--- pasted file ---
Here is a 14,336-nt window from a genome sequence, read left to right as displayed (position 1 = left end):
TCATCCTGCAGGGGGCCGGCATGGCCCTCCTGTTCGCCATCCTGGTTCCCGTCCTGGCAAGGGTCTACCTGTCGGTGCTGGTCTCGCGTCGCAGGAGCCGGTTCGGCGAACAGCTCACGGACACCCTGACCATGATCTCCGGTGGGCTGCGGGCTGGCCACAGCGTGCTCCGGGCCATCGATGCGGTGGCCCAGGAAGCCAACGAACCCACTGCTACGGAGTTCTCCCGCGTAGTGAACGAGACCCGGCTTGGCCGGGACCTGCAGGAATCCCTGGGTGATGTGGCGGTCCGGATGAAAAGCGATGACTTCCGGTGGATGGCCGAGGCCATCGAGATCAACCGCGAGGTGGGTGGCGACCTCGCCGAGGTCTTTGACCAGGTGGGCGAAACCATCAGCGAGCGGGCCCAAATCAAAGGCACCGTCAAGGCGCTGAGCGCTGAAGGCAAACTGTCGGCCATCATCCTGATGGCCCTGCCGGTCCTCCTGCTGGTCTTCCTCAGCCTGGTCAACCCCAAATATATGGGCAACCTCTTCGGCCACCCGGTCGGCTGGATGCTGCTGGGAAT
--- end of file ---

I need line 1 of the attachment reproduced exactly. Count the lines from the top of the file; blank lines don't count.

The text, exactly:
Here is a 14,336-nt window from a genome sequence, read left to right as displayed (position 1 = left end):